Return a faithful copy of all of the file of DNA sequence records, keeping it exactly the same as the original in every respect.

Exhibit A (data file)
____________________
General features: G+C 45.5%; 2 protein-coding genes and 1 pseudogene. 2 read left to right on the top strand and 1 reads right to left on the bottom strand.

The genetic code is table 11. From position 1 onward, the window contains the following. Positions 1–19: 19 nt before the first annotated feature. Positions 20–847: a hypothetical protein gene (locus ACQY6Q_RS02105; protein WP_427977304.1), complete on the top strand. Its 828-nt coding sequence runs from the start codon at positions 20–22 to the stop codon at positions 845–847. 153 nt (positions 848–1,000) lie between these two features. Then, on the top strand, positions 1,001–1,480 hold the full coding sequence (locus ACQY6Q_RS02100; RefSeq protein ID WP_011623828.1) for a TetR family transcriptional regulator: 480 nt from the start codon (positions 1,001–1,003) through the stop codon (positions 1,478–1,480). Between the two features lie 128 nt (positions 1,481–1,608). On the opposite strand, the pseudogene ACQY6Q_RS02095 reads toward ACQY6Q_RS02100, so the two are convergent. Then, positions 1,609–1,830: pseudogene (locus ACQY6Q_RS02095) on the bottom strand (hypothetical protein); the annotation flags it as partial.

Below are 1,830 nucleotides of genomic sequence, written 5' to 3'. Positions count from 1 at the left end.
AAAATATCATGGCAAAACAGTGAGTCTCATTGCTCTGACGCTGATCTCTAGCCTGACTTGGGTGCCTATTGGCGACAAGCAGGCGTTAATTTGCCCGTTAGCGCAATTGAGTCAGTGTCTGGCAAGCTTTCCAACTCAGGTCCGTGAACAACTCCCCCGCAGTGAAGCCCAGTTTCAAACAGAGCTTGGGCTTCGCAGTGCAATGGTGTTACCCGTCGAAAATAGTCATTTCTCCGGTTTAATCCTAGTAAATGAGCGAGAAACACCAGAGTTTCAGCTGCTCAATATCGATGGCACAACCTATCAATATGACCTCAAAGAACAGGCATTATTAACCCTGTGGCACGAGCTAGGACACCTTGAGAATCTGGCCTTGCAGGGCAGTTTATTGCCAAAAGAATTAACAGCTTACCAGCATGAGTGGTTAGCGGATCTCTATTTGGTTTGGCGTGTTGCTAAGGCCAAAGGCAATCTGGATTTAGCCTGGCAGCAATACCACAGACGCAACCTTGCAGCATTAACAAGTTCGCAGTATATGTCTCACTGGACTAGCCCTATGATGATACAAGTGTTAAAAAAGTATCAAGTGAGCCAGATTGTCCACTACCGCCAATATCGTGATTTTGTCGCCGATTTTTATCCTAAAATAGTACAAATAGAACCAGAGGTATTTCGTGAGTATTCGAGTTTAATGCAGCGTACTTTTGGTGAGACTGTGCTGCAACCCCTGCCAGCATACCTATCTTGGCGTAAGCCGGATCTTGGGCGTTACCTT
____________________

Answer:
General features: G+C 45.5%; 2 protein-coding genes and 1 pseudogene. 2 read left to right on the top strand and 1 reads right to left on the bottom strand.

The genetic code is table 11. From position 1 onward, the window contains the following. Positions 1–19: 19 nt before the first annotated feature. Positions 20–847: a hypothetical protein gene (locus ACQY6Q_RS02105; protein WP_427977304.1), complete on the top strand. Its 828-nt coding sequence runs from the start codon at positions 20–22 to the stop codon at positions 845–847. 153 nt (positions 848–1,000) lie between these two features. Then, on the top strand, positions 1,001–1,480 hold the full coding sequence (locus ACQY6Q_RS02100; RefSeq protein ID WP_011623828.1) for a TetR family transcriptional regulator: 480 nt from the start codon (positions 1,001–1,003) through the stop codon (positions 1,478–1,480). Between the two features lie 128 nt (positions 1,481–1,608). On the opposite strand, the pseudogene ACQY6Q_RS02095 reads toward ACQY6Q_RS02100, so the two are convergent. Then, positions 1,609–1,830: pseudogene (locus ACQY6Q_RS02095) on the bottom strand (hypothetical protein); the annotation flags it as partial.

Below are 1,830 nucleotides of genomic sequence, written 5' to 3'. Positions count from 1 at the left end.
AAAATATCATGGCAAAACAGTGAGTCTCATTGCTCTGACGCTGATCTCTAGCCTGACTTGGGTGCCTATTGGCGACAAGCAGGCGTTAATTTGCCCGTTAGCGCAATTGAGTCAGTGTCTGGCAAGCTTTCCAACTCAGGTCCGTGAACAACTCCCCCGCAGTGAAGCCCAGTTTCAAACAGAGCTTGGGCTTCGCAGTGCAATGGTGTTACCCGTCGAAAATAGTCATTTCTCCGGTTTAATCCTAGTAAATGAGCGAGAAACACCAGAGTTTCAGCTGCTCAATATCGATGGCACAACCTATCAATATGACCTCAAAGAACAGGCATTATTAACCCTGTGGCACGAGCTAGGACACCTTGAGAATCTGGCCTTGCAGGGCAGTTTATTGCCAAAAGAATTAACAGCTTACCAGCATGAGTGGTTAGCGGATCTCTATTTGGTTTGGCGTGTTGCTAAGGCCAAAGGCAATCTGGATTTAGCCTGGCAGCAATACCACAGACGCAACCTTGCAGCATTAACAAGTTCGCAGTATATGTCTCACTGGACTAGCCCTATGATGATACAAGTGTTAAAAAAGTATCAAGTGAGCCAGATTGTCCACTACCGCCAATATCGTGATTTTGTCGCCGATTTTTATCCTAAAATAGTACAAATAGAACCAGAGGTATTTCGTGAGTATTCGAGTTTAATGCAGCGTACTTTTGGTGAGACTGTGCTGCAACCCCTGCCAGCATACCTATCTTGGCGTAAGCCGGATCTTGGGCGTTACCTT